LONDON • The widening of a United States ban on carrying electronic devices aboard aircraft to include flights from Europe will cost travellers in excess of US$1 billion (S$1.4 billion), said the head of the airline industry's global lobby group.
Extending the curbs, which currently apply to only some US- bound services from the Middle East and North Africa, would obstruct travel and might not be the best way of countering the terror threat, International Air Transport Association (Iata) chief executive Alexandre de Juniac said in an interview yesterday.
In March, the US authorities banned passengers on direct flights to the US from 10 airports in eight countries from taking laptops, tablets and other electronic devices larger than mobile phones into the cabin, for fear that a bomb could be concealed in them.
US Department of Homeland Security (DHS) spokesman David Lapan said on Tuesday it is "likely that the restrictions that were put in place in March could be expanded to other areas". His remarks came after the DHS sparked concern in Europe last week when it said it would soon decide on extending the ban to European airlines.
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Mr de Juniac told Bloomberg: "Travelling with your laptop is part of everyday life." He predicted that further measures will cause "significant" disruption in the trans-Atlantic business market.
"We are not sure that this ban is adapted to the threat. We don't know what is the basis or intelligence that justifies this measure."
While the Middle East moratorium affects 350 US-bound flights per week, extending it to the 28 European Union states plus Switzerland, Norway and Iceland would impact 390 a day, or more than 2,500 a week, Iata reckons.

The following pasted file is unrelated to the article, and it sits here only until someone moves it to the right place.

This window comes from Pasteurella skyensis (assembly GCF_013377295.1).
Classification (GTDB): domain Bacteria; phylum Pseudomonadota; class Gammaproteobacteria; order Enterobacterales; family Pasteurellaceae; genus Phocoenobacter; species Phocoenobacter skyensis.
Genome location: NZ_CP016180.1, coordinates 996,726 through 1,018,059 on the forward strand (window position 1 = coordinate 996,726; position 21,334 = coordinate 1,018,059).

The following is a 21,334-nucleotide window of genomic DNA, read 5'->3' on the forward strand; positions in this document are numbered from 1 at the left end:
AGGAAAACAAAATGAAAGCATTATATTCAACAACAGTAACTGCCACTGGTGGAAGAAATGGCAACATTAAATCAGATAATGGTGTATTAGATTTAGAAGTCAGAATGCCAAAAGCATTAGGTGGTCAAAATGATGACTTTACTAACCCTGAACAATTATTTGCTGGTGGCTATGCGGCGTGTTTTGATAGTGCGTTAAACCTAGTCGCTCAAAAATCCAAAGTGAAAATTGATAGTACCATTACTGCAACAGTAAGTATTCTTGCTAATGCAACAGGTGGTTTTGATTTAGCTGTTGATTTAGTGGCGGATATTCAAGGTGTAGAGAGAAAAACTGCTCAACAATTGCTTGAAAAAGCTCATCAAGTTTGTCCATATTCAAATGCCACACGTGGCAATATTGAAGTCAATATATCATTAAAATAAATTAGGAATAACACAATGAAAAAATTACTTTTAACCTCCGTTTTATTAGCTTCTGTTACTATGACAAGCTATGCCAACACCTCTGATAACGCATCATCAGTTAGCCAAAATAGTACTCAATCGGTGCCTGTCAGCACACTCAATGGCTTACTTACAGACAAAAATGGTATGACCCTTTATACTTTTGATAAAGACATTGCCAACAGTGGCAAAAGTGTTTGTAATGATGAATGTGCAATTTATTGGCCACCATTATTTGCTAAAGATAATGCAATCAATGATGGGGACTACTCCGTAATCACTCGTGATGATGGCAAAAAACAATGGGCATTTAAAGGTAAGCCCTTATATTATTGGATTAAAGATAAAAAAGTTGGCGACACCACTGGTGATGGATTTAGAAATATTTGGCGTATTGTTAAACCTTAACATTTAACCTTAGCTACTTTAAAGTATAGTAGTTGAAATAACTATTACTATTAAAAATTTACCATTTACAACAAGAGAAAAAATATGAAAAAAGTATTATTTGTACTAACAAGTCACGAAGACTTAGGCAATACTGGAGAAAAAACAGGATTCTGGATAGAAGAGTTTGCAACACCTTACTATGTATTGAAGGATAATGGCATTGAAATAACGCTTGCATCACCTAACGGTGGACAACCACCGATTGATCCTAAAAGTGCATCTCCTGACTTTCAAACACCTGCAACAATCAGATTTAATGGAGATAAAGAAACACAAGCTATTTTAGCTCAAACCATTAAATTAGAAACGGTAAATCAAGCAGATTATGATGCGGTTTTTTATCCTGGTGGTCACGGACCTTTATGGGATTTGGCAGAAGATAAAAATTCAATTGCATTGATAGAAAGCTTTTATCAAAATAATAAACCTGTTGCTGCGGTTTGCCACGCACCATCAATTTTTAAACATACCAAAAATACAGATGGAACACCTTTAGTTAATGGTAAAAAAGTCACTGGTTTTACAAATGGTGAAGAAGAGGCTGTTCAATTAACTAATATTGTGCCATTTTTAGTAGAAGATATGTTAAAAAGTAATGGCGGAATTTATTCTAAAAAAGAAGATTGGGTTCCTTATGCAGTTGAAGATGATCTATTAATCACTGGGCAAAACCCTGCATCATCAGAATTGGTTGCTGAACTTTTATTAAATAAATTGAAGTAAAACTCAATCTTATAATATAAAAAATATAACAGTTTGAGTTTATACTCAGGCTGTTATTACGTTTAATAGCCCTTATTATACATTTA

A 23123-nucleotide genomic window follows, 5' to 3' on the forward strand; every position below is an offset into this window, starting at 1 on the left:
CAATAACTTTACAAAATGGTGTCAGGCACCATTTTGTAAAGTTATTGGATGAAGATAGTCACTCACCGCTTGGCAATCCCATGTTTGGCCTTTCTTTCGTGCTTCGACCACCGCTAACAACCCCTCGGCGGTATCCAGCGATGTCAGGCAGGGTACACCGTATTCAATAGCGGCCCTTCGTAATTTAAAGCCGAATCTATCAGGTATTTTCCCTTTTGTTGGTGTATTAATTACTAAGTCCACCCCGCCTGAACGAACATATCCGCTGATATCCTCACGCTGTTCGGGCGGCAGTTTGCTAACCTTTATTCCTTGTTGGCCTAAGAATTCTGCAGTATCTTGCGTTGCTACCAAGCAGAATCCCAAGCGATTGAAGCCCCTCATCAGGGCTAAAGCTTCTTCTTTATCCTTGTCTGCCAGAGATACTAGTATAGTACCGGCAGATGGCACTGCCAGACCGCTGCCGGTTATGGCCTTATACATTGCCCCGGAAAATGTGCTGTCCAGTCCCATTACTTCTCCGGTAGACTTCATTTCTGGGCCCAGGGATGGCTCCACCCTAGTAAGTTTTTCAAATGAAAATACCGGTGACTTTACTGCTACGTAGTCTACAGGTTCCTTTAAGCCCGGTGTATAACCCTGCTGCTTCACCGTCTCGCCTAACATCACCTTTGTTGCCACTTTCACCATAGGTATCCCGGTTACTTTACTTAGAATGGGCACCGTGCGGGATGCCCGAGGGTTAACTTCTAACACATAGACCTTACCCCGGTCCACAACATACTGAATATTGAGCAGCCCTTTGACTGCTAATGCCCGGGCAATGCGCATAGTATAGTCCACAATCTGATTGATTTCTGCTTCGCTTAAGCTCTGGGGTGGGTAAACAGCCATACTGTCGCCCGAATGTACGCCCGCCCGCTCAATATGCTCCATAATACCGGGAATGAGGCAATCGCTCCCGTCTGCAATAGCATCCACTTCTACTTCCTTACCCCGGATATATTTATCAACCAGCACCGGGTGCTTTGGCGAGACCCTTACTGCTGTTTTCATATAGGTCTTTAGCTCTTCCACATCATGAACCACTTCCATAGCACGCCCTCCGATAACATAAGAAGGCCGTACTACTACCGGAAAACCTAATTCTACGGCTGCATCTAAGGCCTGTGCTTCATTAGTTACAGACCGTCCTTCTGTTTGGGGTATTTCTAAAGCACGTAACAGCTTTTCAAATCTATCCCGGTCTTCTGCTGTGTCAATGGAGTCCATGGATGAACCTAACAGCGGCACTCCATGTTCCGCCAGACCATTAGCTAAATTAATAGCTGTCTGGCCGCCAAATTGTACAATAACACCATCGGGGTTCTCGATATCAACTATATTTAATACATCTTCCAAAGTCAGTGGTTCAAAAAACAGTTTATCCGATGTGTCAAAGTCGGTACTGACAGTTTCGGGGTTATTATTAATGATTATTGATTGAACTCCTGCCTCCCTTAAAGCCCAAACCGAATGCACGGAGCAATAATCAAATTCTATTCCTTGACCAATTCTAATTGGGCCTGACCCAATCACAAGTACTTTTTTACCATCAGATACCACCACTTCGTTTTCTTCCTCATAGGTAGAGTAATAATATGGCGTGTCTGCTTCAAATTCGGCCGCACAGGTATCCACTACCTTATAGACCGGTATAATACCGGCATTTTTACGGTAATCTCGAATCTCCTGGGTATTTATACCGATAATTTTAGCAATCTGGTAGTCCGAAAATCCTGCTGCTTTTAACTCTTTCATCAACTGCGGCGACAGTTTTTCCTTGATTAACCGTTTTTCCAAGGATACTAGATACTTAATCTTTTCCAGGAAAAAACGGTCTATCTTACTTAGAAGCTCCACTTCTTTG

The measure would cost passengers US$655 million in terms of lost productivity, US$216 million from longer travel times, and US$195 million for the rental of loan devices on board, it calculates.
IS THIS REALLY A GOOD IDEA?
Travelling with your laptop is part of everyday life. We are not sure that this ban is adapted to the threat. We don't know what is the basis or intelligence that justifies this measure.
IATA CHIEF EXECUTIVE ALEXANDRE DE JUNIAC, on the United States' potential extension of the ban to European airlines
Some businesses will also choose to cancel trips rather than hand over laptops loaded with confidential information, according to the industry group, which represents 265 airlines around the world.
Carriers themselves would incur costs from departure delays, additional handling of hold luggage and liability for damaged or stolen devices, while traveller numbers, fares and, ultimately, frequencies could all decline, it says. At the same time, flights may become less safe as more lithium battery-powered devices are stowed in holds.
Iata needs to be told more about US concerns in order to contribute to developing a solution, Mr de Juniac said, adding: "We can provide appropriate advice when it comes to security and protection measures for passengers. What we have said to the US and UK authorities and to the Europeans is, please, if you want to take this measure, work very closely with the industry."
In a letter to US Homeland Security Secretary John Kelly and European Transport Commissioner Violeta Bulc on Tuesday, Iata suggested increasing the use of explosives detectors and sniffer dogs to enhance airport security.
DHS deputy secretary Elaine Duke was set to attend talks with European partners in Brussels yesterday. Mr Lapan said the talks would consider the "scale and scope" of what the ban might entail.
Mr Lapan defended the prospective ban on Tuesday, saying the authorities need to keep up with the changing nature of terrorist threats. "It's always incumbent on us to figure out where those who wish to do us harm are going to next and try to stop that," he said.
BLOOMBERG, AGENCE FRANCE-PRESSE